INSPECTOR MAX FITI had great significance in a place that had little. He was the head of police in Ketanu, a small town in the Adaklu-Anyigbe District of Ghana's Volta Region. All he had was a small police station as ragged as a stray dog, two constables, and an old police vehicle that ran erratically, but when there was trouble, people turned to Fiti.
Case in point: Charles Mensah, a fortyish man with a painfully thin body and a bulbous head like a soldier termite, had just come into his office this morning to report his sister missing.
"When did you last see Gladys?" Fiti asked.
"Yesterday afternoon, around three," Charles said. "Just before she left for Bedome."
"She went to Bedome? To do what?"
"You know she's a volunteer with the Ghana Health Service AIDS outreach. She goes to different villages to teach and so on." "Aha, yes."
The village of Bedome was east of Ketanu on the other side of the forest.
"When she didn't come back home yesterday evening," Charles continued, "I thought it was strange, so I rang her mobile and left a message. She never called back and I started to get worried, so then I rang Timothy Sowah, the director of the AIDS program, and he said he too had been unable to reach her on the mobile."
"Maybe she went to another village where the reception is poor?" Fiti suggested.
"Mr. Sowah told me Bedome was the only place she was scheduled to visit," Charles replied.
"Are you sure she actually got to Bedome? I mean, not that I'm saying something bad happened on the way, but-"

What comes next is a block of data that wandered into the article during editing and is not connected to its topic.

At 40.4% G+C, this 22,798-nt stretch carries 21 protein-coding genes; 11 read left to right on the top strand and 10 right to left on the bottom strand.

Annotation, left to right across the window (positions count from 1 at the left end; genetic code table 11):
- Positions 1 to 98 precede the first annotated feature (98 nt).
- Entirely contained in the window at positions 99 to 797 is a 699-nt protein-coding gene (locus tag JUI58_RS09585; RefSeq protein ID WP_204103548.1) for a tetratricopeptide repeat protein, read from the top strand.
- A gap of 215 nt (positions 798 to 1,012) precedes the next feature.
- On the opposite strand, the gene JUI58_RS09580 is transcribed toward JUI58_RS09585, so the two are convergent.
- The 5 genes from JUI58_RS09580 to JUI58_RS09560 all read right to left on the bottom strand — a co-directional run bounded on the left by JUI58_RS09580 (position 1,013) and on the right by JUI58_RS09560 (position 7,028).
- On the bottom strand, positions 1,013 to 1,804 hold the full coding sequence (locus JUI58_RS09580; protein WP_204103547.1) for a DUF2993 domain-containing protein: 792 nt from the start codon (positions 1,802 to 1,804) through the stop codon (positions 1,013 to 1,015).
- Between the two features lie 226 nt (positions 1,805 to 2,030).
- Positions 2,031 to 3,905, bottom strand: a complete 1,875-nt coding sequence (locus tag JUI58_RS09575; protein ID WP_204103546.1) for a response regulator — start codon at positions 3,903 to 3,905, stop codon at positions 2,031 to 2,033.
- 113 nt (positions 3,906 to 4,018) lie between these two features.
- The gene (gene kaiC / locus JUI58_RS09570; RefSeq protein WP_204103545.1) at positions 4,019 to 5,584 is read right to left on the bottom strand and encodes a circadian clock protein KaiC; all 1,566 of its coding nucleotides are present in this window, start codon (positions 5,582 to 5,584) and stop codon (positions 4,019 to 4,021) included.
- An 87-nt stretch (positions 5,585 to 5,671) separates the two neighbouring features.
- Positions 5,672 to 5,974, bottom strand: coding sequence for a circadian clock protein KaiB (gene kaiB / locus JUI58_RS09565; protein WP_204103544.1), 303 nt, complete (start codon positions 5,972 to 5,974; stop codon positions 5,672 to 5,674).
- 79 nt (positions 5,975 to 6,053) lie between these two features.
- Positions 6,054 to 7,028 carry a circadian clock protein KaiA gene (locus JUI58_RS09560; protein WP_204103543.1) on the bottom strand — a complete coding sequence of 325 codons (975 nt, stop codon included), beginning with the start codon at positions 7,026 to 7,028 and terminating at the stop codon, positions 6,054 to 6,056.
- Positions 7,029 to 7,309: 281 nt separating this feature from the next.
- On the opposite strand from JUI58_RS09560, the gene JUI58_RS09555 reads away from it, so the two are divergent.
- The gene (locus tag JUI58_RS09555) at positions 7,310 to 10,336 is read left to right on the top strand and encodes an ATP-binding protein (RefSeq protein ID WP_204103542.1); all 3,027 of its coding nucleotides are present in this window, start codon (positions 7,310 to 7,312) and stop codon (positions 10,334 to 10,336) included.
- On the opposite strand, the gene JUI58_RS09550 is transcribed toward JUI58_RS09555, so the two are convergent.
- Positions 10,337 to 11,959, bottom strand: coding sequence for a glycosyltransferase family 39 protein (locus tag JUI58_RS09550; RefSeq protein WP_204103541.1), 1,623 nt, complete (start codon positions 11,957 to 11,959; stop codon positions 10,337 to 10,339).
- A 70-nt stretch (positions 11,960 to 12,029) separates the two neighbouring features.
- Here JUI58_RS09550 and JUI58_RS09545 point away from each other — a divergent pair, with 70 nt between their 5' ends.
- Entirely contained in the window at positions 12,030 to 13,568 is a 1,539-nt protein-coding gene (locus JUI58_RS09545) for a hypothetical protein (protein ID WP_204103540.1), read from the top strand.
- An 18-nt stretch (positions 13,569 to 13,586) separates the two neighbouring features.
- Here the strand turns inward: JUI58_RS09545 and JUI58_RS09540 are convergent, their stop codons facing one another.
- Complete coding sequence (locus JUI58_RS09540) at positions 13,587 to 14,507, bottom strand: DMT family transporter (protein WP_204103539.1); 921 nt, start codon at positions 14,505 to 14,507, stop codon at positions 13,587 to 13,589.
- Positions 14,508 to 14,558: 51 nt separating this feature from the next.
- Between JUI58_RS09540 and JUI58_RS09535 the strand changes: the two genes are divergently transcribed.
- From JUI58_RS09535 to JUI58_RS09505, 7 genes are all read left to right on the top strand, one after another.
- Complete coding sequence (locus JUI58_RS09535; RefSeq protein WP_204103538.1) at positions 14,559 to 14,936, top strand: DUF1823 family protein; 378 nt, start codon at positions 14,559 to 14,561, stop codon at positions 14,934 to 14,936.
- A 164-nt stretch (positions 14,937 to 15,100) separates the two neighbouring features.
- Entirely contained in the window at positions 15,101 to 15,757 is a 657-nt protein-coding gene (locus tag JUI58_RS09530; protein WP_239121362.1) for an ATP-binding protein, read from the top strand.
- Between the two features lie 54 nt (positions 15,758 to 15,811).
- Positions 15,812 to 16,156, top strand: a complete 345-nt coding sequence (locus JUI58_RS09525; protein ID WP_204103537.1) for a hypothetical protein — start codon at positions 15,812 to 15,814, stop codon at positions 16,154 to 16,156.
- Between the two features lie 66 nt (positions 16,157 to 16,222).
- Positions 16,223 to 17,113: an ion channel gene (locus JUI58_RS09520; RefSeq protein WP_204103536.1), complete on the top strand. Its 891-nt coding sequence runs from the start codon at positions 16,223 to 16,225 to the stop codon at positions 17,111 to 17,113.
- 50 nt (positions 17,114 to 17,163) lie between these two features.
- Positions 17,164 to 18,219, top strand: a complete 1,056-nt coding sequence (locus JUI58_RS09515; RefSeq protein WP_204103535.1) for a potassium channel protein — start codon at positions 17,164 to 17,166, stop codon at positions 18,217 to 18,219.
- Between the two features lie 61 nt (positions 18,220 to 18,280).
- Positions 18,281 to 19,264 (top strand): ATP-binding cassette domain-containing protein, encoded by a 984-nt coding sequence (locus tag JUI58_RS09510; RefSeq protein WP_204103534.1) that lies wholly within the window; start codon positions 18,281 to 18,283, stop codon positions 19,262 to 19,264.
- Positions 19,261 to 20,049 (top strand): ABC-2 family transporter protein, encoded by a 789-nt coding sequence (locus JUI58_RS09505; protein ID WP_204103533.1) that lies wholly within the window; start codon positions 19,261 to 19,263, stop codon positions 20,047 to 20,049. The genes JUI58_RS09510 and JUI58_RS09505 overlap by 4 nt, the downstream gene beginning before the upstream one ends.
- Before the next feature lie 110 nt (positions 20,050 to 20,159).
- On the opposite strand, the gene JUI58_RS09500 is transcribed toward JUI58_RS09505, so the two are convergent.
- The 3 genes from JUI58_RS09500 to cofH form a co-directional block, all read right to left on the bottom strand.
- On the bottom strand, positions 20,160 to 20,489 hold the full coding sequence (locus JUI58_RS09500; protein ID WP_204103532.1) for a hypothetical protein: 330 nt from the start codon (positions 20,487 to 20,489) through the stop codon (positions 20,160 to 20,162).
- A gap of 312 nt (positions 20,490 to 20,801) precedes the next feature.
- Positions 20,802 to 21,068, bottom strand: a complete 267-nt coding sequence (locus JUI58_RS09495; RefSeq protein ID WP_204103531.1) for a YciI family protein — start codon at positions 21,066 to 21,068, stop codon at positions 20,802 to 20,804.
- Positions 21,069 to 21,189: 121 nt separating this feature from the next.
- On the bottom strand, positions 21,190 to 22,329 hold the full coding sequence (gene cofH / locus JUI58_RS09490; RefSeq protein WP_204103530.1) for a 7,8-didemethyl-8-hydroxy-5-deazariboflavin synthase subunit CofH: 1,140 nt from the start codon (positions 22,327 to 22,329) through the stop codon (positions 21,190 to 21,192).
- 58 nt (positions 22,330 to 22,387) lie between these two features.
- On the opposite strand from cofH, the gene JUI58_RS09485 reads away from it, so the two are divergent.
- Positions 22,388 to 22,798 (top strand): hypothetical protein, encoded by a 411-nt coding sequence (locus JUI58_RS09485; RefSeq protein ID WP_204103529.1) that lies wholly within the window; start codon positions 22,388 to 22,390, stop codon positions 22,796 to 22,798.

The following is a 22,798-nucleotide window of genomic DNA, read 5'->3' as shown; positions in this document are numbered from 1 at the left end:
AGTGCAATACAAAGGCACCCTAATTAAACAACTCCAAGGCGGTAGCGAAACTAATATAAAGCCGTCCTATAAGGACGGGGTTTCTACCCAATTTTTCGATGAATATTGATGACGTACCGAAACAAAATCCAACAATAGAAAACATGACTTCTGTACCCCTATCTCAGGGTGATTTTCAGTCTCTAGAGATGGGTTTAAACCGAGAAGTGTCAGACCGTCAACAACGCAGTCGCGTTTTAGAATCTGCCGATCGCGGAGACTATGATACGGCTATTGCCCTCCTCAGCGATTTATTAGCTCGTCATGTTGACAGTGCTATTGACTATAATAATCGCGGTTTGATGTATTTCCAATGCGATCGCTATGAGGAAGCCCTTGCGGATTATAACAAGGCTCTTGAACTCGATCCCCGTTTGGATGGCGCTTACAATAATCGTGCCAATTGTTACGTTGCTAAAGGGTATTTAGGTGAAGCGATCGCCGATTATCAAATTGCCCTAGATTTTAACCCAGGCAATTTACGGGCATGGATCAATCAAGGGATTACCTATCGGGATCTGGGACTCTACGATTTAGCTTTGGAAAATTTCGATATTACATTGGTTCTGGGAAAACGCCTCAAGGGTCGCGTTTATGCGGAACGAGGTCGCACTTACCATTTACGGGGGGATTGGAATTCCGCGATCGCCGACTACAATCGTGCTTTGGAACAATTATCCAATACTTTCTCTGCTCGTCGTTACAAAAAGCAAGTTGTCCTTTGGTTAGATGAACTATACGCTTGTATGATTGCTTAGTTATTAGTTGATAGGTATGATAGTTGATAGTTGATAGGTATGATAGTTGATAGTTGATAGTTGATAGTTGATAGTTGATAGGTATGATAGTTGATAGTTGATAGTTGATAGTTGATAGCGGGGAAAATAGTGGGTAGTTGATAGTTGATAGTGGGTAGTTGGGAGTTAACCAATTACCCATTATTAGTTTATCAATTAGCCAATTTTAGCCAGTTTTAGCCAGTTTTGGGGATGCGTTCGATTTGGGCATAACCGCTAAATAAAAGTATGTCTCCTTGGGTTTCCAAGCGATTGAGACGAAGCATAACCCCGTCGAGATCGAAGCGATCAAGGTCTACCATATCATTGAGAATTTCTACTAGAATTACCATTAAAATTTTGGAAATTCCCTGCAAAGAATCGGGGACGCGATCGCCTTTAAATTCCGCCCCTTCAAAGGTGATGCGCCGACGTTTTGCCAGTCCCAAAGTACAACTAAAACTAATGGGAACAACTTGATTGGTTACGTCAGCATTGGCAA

"I understand what you mean, Inspector. I got up early this morning-I couldn't sleep anyway-and I went to Bedome to check. Everyone told me yes, that Gladys had been there yesterday and she had left some time before sunset to go back to Ketanu." True, less than twenty-four hours had passed, Fiti reflected, but he agreed this was all very troubling. Gladys Mensah was a serious girl- reliable, solid, and smart. And beautiful. Very, very lovely indeed. So, yes, Fiti took this seriously. He jotted some notes on a legal pad, sitting slightly sideways because his rotund belly prevented him from pulling up close to his desk. Fiti was approaching the half-century mark in age, and most of the weight he had recently been gaining had gone to his midsection.
"Something else I want to tell you," Charles said. "Maybe it's nothing, but while I was on my way to Bedome this morning, I spoke to some farmers who have their plots near the forest. They told me that while they were working yesterday evening, they saw Samuel Boateng talking to Gladys as she was on her way back to Ketanu."
Inspector Fiti's eyes narrowed. "Is that so?"
He didn't like the Boateng family much. Samuel, the second oldest boy, was a ruffian who had once stolen a packet of PK chewing gum from a market stall.
"Have you asked Samuel or his father about it?" Fiti said.
"We don't speak to the Boatengs," Charles said tersely.
Fiti pressed his lips together. "Don't worry, I'll go and see them myself."
EFIA WAS A TROKOSI, which meant that she belonged to the gods. Eighteen years ago, her uncle Kudzo beat a man to death with a branch from a baobab tree. Over the next several months, bad things began to happen to the family: crops failed because of drought, Efia's mother had a stroke, and a cousin drowned in a river. Everyone in the family panicked. Even though Uncle Kudzo had been imprisoned for his crime, it appeared the gods were punishing the family for what he had done. This was the only reasonable explanation for the horrible series of events that had been taking place, and who knew how many more catastrophes were to be meted out by the gods?
Excerpted from Wife of the Gods by Kwei Quartey Copyright © 2009 by Kwei Quartey. Excerpted by permission of Random House, a division of Random House, Inc. All rights reserved. No part of this excerpt may be reproduced or reprinted without permission in writing from the publisher.
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